With a glittery red ‘Mata ki Chunni’ tied around a root of its massive trunk, clusters of scarlet red figs sparkling like jewels against the brown and green of its branches and leaves and its vast umbrella of shade a welcome cover for the coming summer months, a Banyan tree captures significant space and turns heads near the post office in Sector 9 market.
Bargad (Ficus Bengalensis of the Moraceae family) has its roots in Indian mythology, spirituality and all things divine. It’s a tree that is worshiped and revered and counted as a heritage tree of Chandigarh. In fact, according to the first ever tree census conducted by the Horticulture Wing of Post Graduate Institute of Medical Education and Research (PGIMER), this year, the campus showed off a 200-year-old Bohr Banyan tree standing tall and rooted in its compound. There is a very old Bargad in Sector 17 too.
It’s a tree that lives through ages and whenever Chandigarh celebrates Triveni Day as part of Van Mahostsav, three trees are planted — the Triveni of Bargad, Peepal and Neem. The tree of immortality, it is said to fulfill one’s wishes. In a heritage tree survey of Chandigarh done by volunteers of Yuvsatta from 2005 to 2006, a very interesting note in the report points out how the ‘Banyan is a very hospitable tree’. It reads how, apart from people, it attracts a large number of visitors — birds, squirrel, insects, flying foxes who reside in the tree which is full of dark, private corners suitable for a variety of tenants, living next door to each other, without interfering in each other’s business. Because it takes up a lot of space and also gives shade, one has to be careful of not planting the Bargad on narrow streets.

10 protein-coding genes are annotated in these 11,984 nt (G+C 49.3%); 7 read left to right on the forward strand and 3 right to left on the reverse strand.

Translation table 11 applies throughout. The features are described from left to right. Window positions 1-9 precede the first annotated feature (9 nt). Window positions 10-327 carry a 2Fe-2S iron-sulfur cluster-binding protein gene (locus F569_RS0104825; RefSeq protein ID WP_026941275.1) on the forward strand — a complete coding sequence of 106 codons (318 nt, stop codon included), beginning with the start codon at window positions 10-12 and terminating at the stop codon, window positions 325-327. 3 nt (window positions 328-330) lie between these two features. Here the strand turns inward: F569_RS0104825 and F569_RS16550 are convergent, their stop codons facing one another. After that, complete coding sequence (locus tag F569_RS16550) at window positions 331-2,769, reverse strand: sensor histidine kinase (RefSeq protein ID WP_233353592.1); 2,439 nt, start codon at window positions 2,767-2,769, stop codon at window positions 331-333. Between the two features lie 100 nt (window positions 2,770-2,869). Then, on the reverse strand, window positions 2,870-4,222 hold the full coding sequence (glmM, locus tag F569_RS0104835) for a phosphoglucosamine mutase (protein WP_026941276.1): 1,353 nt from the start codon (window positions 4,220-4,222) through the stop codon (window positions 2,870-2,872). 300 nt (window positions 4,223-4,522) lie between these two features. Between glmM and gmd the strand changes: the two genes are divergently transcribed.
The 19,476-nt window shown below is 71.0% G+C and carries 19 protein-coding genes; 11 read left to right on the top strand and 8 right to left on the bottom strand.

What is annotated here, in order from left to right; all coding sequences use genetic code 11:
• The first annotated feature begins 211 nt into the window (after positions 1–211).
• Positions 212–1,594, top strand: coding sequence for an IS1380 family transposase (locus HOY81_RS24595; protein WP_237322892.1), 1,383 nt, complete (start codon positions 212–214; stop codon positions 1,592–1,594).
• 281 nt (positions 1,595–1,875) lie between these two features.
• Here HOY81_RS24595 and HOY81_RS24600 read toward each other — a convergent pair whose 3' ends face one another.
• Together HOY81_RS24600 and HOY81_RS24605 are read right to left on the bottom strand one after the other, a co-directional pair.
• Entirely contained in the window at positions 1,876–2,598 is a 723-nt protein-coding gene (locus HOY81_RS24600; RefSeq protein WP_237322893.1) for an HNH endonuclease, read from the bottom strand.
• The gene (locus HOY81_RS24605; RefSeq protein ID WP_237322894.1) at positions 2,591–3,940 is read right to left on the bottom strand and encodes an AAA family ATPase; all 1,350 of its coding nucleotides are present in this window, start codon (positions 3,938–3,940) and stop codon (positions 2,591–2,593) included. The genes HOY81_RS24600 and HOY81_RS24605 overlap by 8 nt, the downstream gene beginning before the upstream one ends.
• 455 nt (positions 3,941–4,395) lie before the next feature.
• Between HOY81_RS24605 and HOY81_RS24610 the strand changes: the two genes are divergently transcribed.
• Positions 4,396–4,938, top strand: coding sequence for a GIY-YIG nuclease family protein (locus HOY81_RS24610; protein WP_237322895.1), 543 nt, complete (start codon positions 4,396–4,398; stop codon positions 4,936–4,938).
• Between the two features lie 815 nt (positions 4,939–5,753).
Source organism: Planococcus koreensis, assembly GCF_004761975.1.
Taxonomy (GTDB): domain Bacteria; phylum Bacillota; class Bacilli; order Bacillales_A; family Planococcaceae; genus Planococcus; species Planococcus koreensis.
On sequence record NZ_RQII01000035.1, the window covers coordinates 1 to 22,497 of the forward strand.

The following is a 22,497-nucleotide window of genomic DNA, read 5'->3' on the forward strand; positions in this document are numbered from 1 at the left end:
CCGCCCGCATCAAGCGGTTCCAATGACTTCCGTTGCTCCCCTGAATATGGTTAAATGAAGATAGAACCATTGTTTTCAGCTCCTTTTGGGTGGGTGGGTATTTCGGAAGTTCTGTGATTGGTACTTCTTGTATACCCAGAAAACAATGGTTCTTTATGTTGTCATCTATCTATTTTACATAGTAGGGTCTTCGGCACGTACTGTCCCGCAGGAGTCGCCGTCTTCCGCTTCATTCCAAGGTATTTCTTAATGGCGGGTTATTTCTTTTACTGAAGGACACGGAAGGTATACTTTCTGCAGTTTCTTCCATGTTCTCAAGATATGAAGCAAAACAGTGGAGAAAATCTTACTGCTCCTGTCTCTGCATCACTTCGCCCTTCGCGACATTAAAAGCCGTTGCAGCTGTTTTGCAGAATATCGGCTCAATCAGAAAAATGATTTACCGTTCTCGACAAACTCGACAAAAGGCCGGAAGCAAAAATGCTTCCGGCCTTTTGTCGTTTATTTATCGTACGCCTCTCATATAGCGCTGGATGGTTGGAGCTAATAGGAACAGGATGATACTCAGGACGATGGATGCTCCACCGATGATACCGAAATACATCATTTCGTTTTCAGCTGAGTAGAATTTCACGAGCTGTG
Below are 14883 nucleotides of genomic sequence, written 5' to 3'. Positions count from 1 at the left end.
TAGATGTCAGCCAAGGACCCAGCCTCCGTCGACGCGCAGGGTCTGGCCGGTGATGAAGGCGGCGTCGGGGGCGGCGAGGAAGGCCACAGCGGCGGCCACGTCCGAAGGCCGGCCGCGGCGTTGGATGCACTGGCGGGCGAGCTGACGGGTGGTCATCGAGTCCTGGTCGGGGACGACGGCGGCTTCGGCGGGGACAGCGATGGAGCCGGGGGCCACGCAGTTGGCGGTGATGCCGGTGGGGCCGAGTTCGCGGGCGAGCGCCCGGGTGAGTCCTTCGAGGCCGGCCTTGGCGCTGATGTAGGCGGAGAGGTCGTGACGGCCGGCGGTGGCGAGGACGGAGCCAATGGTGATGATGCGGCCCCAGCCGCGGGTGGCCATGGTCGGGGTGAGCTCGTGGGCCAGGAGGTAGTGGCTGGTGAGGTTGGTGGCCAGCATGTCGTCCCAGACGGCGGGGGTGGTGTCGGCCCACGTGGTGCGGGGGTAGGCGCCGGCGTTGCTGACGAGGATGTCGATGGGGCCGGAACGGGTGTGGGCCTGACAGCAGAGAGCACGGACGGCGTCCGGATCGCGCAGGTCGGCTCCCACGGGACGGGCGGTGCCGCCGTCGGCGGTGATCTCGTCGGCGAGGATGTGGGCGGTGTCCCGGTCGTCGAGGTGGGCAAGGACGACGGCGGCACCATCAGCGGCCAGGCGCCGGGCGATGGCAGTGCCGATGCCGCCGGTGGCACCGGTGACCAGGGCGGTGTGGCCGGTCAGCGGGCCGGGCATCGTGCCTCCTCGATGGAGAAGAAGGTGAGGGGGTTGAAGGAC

Mythologist Devdutt Pattanaik has writen about many facets of the Banyan tree — how it got its name Banyan from the British who noticed how the trader community gathered around a fig tree, and hence, Banyan from ‘bania’. Also, that it is the hermit among trees, planted near crematoriums for it’s associated with the god of death, Yama.
Cultivated as a sacred tree, the fibre extracted from the bark and aerial roots is used in making coarse ropes. The wood is used for well curbs, tent poles and its juice is made into birdlime.
The Bargad also grows in a peculiar way. After birds drop its seeds on branches of other trees, they sprout, initiating life as an epiphyte on the host tree. Once nourished, the roots shoot down, enlarge into trunks and develop new branches. Due to the additional trunks, it’s also called Bahupada (one with several feet). In time, the Banyan strangulates the host tree and takes over.